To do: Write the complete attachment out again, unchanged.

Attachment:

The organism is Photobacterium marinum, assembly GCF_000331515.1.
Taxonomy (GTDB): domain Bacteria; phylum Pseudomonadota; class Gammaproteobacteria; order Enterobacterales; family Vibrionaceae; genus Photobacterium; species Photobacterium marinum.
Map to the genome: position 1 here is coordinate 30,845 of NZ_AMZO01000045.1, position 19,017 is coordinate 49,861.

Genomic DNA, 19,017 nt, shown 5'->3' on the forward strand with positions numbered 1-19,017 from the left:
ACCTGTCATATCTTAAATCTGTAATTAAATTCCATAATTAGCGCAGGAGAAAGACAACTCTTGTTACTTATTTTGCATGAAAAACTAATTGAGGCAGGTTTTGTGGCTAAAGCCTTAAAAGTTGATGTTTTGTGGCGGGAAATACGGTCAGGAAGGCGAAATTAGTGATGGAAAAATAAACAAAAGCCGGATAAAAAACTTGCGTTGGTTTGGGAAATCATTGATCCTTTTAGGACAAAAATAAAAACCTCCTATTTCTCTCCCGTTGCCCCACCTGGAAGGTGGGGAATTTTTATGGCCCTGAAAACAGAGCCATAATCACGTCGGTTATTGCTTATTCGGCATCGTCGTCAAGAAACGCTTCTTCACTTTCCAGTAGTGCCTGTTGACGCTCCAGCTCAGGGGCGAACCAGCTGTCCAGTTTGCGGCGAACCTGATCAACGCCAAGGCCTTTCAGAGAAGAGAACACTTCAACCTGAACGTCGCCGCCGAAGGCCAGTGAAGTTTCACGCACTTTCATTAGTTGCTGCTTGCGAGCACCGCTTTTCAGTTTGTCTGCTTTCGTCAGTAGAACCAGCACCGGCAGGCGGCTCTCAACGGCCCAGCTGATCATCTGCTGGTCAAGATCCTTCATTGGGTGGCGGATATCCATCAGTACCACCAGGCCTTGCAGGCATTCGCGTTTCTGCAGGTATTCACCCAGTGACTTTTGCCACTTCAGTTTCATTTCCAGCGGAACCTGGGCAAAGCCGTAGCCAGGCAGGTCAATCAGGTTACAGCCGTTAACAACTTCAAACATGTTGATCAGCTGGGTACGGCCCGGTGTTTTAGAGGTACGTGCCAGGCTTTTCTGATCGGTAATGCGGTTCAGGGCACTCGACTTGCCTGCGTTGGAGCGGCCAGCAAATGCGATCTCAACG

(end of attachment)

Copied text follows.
The organism is Photobacterium marinum, assembly GCF_000331515.1.
Taxonomy (GTDB): domain Bacteria; phylum Pseudomonadota; class Gammaproteobacteria; order Enterobacterales; family Vibrionaceae; genus Photobacterium; species Photobacterium marinum.
Map to the genome: position 1 here is coordinate 30,845 of NZ_AMZO01000045.1, position 19,017 is coordinate 49,861.

Genomic DNA, 19,017 nt, shown 5'->3' on the forward strand with positions numbered 1-19,017 from the left:
ACCTGTCATATCTTAAATCTGTAATTAAATTCCATAATTAGCGCAGGAGAAAGACAACTCTTGTTACTTATTTTGCATGAAAAACTAATTGAGGCAGGTTTTGTGGCTAAAGCCTTAAAAGTTGATGTTTTGTGGCGGGAAATACGGTCAGGAAGGCGAAATTAGTGATGGAAAAATAAACAAAAGCCGGATAAAAAACTTGCGTTGGTTTGGGAAATCATTGATCCTTTTAGGACAAAAATAAAAACCTCCTATTTCTCTCCCGTTGCCCCACCTGGAAGGTGGGGAATTTTTATGGCCCTGAAAACAGAGCCATAATCACGTCGGTTATTGCTTATTCGGCATCGTCGTCAAGAAACGCTTCTTCACTTTCCAGTAGTGCCTGTTGACGCTCCAGCTCAGGGGCGAACCAGCTGTCCAGTTTGCGGCGAACCTGATCAACGCCAAGGCCTTTCAGAGAAGAGAACACTTCAACCTGAACGTCGCCGCCGAAGGCCAGTGAAGTTTCACGCACTTTCATTAGTTGCTGCTTGCGAGCACCGCTTTTCAGTTTGTCTGCTTTCGTCAGTAGAACCAGCACCGGCAGGCGGCTCTCAACGGCCCAGCTGATCATCTGCTGGTCAAGATCCTTCATTGGGTGGCGGATATCCATCAGTACCACCAGGCCTTGCAGGCATTCGCGTTTCTGCAGGTATTCACCCAGTGACTTTTGCCACTTCAGTTTCATTTCCAGCGGAACCTGGGCAAAGCCGTAGCCAGGCAGGTCAATCAGGTTACAGCCGTTAACAACTTCAAACATGTTGATCAGCTGGGTACGGCCCGGTGTTTTAGAGGTACGTGCCAGGCTTTTCTGATCGGTAATGCGGTTCAGGGCACTCGACTTGCCTGCGTTGGAGCGGCCAGCAAATGCGATCTCAACG